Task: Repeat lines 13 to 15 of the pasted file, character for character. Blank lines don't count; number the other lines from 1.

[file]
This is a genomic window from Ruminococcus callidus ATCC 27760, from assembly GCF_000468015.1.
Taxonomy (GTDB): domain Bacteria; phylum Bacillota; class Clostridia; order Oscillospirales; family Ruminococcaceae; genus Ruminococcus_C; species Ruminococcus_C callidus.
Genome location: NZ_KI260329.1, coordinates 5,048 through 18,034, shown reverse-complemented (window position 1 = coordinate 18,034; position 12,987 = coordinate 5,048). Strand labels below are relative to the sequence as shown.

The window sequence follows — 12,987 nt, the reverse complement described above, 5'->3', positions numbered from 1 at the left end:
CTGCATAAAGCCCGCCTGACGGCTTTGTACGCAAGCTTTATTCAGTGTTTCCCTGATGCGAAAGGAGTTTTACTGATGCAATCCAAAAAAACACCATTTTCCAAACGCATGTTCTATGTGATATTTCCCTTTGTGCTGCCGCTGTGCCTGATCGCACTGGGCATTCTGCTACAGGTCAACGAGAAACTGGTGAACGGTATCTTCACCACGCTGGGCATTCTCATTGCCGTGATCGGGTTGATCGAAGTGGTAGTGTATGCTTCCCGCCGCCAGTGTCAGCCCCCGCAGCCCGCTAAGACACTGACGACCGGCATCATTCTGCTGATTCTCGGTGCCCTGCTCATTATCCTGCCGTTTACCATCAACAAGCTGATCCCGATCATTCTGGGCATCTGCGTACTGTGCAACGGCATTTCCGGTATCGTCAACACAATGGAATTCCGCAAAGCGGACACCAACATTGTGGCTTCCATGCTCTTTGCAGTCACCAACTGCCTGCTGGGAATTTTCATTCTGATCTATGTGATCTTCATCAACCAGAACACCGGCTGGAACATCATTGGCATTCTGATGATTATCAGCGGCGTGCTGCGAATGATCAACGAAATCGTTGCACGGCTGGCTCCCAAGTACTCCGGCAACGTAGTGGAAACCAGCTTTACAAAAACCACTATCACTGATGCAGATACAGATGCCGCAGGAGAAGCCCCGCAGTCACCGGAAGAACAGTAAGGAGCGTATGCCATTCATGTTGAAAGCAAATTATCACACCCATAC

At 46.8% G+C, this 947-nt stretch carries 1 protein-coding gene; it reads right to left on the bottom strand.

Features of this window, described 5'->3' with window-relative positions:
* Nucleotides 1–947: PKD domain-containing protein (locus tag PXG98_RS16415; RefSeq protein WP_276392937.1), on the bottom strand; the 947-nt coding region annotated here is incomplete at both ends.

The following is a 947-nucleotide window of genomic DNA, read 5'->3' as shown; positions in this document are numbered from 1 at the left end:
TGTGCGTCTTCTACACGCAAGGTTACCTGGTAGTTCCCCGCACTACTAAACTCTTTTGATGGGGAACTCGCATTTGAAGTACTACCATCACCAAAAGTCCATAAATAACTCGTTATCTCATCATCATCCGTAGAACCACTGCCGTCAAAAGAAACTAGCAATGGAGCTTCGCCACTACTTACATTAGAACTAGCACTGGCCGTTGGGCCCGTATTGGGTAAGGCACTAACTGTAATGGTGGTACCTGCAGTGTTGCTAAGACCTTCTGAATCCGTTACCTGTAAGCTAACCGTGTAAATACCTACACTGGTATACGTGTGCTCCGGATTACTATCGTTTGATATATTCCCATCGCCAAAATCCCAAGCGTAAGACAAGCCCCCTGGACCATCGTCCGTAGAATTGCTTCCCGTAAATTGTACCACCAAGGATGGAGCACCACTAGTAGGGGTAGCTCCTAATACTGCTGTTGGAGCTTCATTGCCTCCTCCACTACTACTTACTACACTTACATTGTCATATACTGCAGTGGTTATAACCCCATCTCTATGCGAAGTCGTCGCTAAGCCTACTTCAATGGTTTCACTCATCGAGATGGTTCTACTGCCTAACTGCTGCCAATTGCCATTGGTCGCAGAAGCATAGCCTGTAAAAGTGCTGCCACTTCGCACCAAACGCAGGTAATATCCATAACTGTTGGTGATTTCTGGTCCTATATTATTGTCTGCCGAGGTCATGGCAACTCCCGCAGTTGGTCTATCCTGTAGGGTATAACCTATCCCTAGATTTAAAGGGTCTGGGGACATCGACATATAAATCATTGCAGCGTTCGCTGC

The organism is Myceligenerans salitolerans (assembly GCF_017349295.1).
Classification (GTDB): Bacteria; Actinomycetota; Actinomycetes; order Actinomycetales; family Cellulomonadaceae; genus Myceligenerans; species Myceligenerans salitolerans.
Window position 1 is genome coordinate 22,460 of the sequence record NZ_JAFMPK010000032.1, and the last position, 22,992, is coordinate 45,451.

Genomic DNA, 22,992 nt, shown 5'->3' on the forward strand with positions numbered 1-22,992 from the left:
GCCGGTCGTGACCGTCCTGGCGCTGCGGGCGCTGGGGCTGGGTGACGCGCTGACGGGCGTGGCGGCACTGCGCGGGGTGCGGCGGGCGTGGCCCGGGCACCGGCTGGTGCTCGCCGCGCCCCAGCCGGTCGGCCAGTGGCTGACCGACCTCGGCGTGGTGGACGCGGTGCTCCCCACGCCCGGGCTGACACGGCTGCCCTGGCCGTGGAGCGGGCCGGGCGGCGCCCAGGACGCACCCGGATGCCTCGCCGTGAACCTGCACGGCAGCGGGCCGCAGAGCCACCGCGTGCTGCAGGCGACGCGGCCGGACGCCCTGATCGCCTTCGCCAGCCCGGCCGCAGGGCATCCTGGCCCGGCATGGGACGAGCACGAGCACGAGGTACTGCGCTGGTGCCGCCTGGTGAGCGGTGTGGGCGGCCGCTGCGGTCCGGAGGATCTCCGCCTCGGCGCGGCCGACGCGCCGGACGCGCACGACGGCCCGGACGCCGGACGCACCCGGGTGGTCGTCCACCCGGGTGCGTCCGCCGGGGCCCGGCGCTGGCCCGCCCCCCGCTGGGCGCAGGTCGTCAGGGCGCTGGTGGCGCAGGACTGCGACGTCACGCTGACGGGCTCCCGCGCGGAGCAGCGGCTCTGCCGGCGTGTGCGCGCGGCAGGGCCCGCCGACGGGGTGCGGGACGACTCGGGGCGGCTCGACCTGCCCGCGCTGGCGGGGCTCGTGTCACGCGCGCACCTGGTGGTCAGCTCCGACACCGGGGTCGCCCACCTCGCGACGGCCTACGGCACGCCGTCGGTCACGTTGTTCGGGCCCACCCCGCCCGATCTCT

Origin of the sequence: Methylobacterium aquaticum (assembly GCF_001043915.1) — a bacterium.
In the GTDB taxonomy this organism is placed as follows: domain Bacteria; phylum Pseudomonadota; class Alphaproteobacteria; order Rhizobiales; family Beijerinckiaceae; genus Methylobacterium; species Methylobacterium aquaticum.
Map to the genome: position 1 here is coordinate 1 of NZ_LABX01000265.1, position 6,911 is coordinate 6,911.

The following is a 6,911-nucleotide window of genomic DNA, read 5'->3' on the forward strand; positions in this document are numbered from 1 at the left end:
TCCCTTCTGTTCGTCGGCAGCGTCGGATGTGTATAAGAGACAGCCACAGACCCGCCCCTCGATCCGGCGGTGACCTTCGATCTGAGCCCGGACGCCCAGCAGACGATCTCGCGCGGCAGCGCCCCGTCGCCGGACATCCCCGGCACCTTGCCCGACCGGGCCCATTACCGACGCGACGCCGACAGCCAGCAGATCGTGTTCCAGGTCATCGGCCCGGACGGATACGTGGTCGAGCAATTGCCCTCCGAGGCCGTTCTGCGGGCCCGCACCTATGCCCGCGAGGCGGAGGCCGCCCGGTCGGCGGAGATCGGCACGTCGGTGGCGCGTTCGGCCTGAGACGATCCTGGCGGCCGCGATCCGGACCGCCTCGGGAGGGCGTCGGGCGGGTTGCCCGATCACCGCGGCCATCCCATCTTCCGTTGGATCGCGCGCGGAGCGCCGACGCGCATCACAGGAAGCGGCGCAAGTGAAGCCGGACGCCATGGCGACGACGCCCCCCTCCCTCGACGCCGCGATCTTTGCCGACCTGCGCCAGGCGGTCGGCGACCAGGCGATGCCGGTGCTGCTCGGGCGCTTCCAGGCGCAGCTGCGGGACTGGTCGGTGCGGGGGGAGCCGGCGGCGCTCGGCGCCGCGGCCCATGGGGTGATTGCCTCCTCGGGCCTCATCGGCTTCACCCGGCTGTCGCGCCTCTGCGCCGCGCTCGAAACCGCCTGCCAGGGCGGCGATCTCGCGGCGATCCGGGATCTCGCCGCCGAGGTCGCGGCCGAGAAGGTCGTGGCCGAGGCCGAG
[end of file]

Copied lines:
Window position 1 is genome coordinate 22,460 of the sequence record NZ_JAFMPK010000032.1, and the last position, 22,992, is coordinate 45,451.

Genomic DNA, 22,992 nt, shown 5'->3' on the forward strand with positions numbered 1-22,992 from the left:
GCCGGTCGTGACCGTCCTGGCGCTGCGGGCGCTGGGGCTGGGTGACGCGCTGACGGGCGTGGCGGCACTGCGCGGGGTGCGGCGGGCGTGGCCCGGGCACCGGCTGGTGCTCGCCGCGCCCCAGCCGGTCGGCCAGTGGCTGACCGACCTCGGCGTGGTGGACGCGGTGCTCCCCACGCCCGGGCTGACACGGCTGCCCTGGCCGTGGAGCGGGCCGGGCGGCGCCCAGGACGCACCCGGATGCCTCGCCGTGAACCTGCACGGCAGCGGGCCGCAGAGCCACCGCGTGCTGCAGGCGACGCGGCCGGACGCCCTGATCGCCTTCGCCAGCCCGGCCGCAGGGCATCCTGGCCCGGCATGGGACGAGCACGAGCACGAGGTACTGCGCTGGTGCCGCCTGGTGAGCGGTGTGGGCGGCCGCTGCGGTCCGGAGGATCTCCGCCTCGGCGCGGCCGACGCGCCGGACGCGCACGACGGCCCGGACGCCGGACGCACCCGGGTGGTCGTCCACCCGGGTGCGTCCGCCGGGGCCCGGCGCTGGCCCGCCCCCCGCTGGGCGCAGGTCGTCAGGGCGCTGGTGGCGCAGGACTGCGACGTCACGCTGACGGGCTCCCGCGCGGAGCAGCGGCTCTGCCGGCGTGTGCGCGCGGCAGGGCCCGCCGACGGGGTGCGGGACGACTCGGGGCGGCTCGACCTGCCCGCGCTGGCGGGGCTCGTGTCACGCGCGCACCTGGTGGTCAGCTCCGACACCGGGGTCGCCCACCTCGCGACGGCCTACGGCACGCCGTCGGTCACGTTGTTCGGGCCCACCCCGCCCGATCTCT